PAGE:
With the upper three floors being made available to outside companies, the college sees great potential in exploring new discoveries and training students with real-world applications. 

Working with Delle Donne & Associates and Bancroft Construction, the College of Health Sciences designed the Tower at STAR to cultivate and inspire interaction on all floors. Throughout the building, connected “neighborhoods” with stairways and easy elevator access encourage a collision of ideas. Learning and innovation take place not only in the lab but also in open spaces where ideas can grow and fully develop.

“We’re excited to help UD realize its bold vision for the STAR Campus,” said Ernest F. Delle Donne, chairman of Delle Donne & Associates. “This is a wonderful opportunity for us to be part of a unique project, and we’re proud that the Tower will play an integral role in creating a community of students, researchers, entrepreneurs and innovators for the future.”

Open spaces within the Tower at STAR provide an opportunity for faculty and staff to interact spontaneously.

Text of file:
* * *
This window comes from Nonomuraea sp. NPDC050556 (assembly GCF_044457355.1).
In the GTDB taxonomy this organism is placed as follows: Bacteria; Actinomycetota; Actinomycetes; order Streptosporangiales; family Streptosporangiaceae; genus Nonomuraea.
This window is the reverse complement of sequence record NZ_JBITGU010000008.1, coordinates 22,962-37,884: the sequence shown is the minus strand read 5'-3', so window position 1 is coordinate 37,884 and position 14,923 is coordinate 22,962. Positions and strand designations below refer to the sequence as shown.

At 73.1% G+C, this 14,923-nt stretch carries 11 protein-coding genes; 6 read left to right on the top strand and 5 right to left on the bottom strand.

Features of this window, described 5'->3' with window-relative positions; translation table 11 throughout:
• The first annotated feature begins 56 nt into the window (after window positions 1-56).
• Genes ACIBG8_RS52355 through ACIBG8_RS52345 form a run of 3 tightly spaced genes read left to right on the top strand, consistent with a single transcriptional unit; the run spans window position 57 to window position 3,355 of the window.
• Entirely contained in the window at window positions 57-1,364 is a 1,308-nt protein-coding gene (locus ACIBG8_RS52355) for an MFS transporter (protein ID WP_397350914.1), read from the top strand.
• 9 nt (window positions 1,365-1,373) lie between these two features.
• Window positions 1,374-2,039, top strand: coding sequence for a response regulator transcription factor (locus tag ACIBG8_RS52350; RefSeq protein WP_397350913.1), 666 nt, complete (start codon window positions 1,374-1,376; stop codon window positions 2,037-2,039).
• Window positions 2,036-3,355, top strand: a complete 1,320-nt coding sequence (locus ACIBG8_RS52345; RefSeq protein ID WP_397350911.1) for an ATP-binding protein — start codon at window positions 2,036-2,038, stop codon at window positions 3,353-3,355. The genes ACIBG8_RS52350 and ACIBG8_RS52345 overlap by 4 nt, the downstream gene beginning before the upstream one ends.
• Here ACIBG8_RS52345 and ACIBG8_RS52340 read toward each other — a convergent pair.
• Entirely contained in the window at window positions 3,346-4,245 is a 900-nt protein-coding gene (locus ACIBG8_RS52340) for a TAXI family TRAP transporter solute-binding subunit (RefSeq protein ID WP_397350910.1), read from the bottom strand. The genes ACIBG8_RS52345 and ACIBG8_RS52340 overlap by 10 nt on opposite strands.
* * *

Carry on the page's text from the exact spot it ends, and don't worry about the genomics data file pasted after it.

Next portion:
The 10-story tower complex includes:

  • A demonstration kitchen for classes for students and the public. 
  • A multipurpose facility called Audion, with seating room for about 300 people, that can be used for conferences and meetings as well as community events.
  • An atrium that serves as a health and wellbeing epicenter, featuring a living wall and open spaces filled with natural light and spaces for small meetings and conversations.  
  • An innovation health design lab for the development of wearable technology and other applications.
  • Classrooms equipped with virtual reality used for simulations with Healthcare Theatre to enhance interprofessional training.
  • A demonstration apartment equipped with sensors to study movement and activities of individuals with chronic disease.
  • A sleep room lab with polysomnography, examining in part the effects of sleep on learning outcomes and memory consolidation.
  • An adult neuro lab focusing on developing tools for assessing quality of life for people with cognitive and language disorders.